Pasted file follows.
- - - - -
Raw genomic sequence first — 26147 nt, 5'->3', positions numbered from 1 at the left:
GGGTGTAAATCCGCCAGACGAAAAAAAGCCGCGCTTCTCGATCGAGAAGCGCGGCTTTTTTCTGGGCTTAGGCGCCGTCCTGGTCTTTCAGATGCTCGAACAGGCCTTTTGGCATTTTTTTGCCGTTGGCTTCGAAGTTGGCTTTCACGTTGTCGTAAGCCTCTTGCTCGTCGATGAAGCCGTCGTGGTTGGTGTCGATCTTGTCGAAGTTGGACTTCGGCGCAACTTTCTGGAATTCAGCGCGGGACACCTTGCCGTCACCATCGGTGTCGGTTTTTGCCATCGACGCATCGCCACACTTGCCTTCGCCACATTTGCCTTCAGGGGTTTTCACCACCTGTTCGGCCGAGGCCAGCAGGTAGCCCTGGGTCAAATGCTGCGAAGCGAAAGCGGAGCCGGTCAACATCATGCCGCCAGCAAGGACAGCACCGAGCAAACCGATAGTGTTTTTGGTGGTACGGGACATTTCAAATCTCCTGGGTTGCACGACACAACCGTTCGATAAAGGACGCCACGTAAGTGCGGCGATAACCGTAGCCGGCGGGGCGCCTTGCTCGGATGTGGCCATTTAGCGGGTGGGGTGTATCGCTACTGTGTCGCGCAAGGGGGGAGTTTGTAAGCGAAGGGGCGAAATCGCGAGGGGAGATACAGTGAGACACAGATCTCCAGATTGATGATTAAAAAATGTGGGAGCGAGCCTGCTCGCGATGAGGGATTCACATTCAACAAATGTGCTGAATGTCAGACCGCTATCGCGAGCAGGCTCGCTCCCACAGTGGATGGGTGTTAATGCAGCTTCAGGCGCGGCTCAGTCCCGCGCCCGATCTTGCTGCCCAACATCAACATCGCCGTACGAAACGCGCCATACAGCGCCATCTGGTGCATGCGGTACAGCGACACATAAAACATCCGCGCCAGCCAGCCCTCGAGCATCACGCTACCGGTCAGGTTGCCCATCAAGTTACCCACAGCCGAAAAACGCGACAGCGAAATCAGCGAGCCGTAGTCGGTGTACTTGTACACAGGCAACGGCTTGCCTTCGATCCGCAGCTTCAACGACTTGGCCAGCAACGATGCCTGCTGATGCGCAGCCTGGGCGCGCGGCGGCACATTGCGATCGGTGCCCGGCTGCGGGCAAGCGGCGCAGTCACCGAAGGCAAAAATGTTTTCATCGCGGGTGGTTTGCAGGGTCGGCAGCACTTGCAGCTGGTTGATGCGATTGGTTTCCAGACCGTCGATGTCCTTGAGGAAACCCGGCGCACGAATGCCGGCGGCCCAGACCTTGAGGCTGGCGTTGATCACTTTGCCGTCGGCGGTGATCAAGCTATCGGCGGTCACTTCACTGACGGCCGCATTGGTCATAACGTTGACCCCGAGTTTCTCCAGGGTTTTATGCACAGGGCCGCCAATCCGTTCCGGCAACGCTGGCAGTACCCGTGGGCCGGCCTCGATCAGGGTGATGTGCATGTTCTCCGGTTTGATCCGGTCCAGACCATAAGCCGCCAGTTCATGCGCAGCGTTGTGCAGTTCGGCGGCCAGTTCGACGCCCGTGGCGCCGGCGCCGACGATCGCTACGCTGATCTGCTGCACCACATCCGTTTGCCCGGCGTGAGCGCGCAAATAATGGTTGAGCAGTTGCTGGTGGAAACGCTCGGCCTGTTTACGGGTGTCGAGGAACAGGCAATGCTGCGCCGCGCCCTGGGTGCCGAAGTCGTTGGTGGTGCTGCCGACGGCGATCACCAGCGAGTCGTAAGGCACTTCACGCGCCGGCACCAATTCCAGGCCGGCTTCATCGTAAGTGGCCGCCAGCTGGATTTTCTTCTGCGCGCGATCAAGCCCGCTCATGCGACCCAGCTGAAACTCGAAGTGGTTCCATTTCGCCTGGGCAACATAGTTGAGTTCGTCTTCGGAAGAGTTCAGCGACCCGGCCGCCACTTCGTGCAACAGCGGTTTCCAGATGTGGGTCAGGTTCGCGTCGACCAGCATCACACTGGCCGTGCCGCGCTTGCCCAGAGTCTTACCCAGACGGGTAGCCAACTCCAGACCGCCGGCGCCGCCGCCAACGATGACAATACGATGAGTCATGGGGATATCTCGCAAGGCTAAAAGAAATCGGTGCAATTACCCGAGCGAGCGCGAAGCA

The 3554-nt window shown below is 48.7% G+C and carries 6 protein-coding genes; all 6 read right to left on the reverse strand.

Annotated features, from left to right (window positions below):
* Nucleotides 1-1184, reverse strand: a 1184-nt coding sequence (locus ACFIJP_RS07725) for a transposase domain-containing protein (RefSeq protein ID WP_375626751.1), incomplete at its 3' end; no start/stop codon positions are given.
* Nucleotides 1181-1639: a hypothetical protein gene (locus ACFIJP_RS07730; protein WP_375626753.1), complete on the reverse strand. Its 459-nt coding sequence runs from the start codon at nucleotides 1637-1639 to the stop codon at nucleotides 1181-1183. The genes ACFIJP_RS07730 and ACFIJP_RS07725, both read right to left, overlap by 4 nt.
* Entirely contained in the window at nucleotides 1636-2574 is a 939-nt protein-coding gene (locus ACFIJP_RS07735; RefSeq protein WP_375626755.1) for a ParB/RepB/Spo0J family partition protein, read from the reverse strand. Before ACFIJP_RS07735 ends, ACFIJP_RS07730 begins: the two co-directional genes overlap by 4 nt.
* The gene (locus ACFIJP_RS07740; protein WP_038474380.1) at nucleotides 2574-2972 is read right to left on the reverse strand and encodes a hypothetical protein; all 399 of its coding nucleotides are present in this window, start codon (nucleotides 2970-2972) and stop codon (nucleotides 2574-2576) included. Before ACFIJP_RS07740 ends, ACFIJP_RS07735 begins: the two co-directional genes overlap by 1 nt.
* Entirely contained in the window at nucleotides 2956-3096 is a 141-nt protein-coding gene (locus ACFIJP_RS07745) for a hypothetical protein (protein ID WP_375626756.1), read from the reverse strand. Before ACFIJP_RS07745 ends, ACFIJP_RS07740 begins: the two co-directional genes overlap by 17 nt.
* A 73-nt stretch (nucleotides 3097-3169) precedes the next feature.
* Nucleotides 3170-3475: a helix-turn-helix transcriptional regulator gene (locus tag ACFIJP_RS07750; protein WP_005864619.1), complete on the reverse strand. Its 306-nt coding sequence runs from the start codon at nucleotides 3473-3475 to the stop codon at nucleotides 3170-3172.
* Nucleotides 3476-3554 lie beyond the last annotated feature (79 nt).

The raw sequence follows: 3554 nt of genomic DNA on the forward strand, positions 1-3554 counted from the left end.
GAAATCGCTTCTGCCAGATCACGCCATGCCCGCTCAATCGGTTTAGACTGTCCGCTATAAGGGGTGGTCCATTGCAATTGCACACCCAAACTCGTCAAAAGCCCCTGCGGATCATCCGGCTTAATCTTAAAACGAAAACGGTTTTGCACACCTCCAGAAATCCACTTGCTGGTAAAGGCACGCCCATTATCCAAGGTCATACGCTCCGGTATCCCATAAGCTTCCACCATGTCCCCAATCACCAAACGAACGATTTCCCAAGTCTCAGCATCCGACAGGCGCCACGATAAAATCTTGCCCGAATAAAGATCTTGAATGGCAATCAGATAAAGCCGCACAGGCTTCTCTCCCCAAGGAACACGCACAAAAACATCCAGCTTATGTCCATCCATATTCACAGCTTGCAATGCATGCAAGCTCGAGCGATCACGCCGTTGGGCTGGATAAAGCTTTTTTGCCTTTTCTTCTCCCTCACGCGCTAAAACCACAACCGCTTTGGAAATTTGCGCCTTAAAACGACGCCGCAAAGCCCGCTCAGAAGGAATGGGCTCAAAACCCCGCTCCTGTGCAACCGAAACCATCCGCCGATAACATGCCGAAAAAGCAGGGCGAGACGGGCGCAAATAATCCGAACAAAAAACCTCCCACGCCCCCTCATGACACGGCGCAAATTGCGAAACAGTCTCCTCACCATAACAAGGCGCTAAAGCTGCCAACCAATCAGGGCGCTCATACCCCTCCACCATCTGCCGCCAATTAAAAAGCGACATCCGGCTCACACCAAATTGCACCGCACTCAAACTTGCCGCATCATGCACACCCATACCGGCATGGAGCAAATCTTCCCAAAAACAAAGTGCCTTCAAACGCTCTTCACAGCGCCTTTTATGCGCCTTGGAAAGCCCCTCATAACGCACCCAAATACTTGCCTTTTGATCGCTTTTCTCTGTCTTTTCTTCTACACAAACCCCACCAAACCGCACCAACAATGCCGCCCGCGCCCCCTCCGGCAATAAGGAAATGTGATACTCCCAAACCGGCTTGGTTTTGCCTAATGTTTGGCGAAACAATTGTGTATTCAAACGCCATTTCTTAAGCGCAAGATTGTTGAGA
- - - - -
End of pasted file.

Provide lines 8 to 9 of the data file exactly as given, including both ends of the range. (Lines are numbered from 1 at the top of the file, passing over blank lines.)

* The gene (locus ACFIJP_RS07740; protein WP_038474380.1) at nucleotides 2574-2972 is read right to left on the reverse strand and encodes a hypothetical protein; all 399 of its coding nucleotides are present in this window, start codon (nucleotides 2970-2972) and stop codon (nucleotides 2574-2576) included. Before ACFIJP_RS07740 ends, ACFIJP_RS07735 begins: the two co-directional genes overlap by 1 nt.
* Entirely contained in the window at nucleotides 2956-3096 is a 141-nt protein-coding gene (locus ACFIJP_RS07745) for a hypothetical protein (protein ID WP_375626756.1), read from the reverse strand. Before ACFIJP_RS07745 ends, ACFIJP_RS07740 begins: the two co-directional genes overlap by 17 nt.